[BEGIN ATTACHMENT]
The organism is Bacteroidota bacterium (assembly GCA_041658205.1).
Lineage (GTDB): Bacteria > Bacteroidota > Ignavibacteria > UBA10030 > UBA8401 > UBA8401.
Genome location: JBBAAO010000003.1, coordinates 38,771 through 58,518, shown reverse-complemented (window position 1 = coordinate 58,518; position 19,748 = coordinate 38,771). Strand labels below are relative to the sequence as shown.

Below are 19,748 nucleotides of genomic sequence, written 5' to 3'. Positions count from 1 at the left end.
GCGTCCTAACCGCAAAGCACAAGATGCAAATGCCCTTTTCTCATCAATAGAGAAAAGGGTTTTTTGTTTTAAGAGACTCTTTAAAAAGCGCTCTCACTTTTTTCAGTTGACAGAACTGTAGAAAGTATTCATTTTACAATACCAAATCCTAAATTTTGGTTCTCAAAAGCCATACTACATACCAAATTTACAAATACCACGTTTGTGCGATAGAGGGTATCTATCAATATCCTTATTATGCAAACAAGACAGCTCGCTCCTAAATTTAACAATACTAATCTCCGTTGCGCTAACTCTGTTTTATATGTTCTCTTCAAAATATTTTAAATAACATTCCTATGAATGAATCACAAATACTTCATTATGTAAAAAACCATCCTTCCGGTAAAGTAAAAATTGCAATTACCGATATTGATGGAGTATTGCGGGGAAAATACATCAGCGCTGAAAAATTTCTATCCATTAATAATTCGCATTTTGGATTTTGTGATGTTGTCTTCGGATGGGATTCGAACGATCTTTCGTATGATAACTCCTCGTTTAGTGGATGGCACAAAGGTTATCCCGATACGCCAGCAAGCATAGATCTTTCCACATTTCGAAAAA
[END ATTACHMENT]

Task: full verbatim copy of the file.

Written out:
The organism is Bacteroidota bacterium (assembly GCA_041658205.1).
Lineage (GTDB): Bacteria > Bacteroidota > Ignavibacteria > UBA10030 > UBA8401 > UBA8401.
Genome location: JBBAAO010000003.1, coordinates 38,771 through 58,518, shown reverse-complemented (window position 1 = coordinate 58,518; position 19,748 = coordinate 38,771). Strand labels below are relative to the sequence as shown.

Below are 19,748 nucleotides of genomic sequence, written 5' to 3'. Positions count from 1 at the left end.
GCGTCCTAACCGCAAAGCACAAGATGCAAATGCCCTTTTCTCATCAATAGAGAAAAGGGTTTTTTGTTTTAAGAGACTCTTTAAAAAGCGCTCTCACTTTTTTCAGTTGACAGAACTGTAGAAAGTATTCATTTTACAATACCAAATCCTAAATTTTGGTTCTCAAAAGCCATACTACATACCAAATTTACAAATACCACGTTTGTGCGATAGAGGGTATCTATCAATATCCTTATTATGCAAACAAGACAGCTCGCTCCTAAATTTAACAATACTAATCTCCGTTGCGCTAACTCTGTTTTATATGTTCTCTTCAAAATATTTTAAATAACATTCCTATGAATGAATCACAAATACTTCATTATGTAAAAAACCATCCTTCCGGTAAAGTAAAAATTGCAATTACCGATATTGATGGAGTATTGCGGGGAAAATACATCAGCGCTGAAAAATTTCTATCCATTAATAATTCGCATTTTGGATTTTGTGATGTTGTCTTCGGATGGGATTCGAACGATCTTTCGTATGATAACTCCTCGTTTAGTGGATGGCACAAAGGTTATCCCGATACGCCAGCAAGCATAGATCTTTCCACATTTCGAAAAA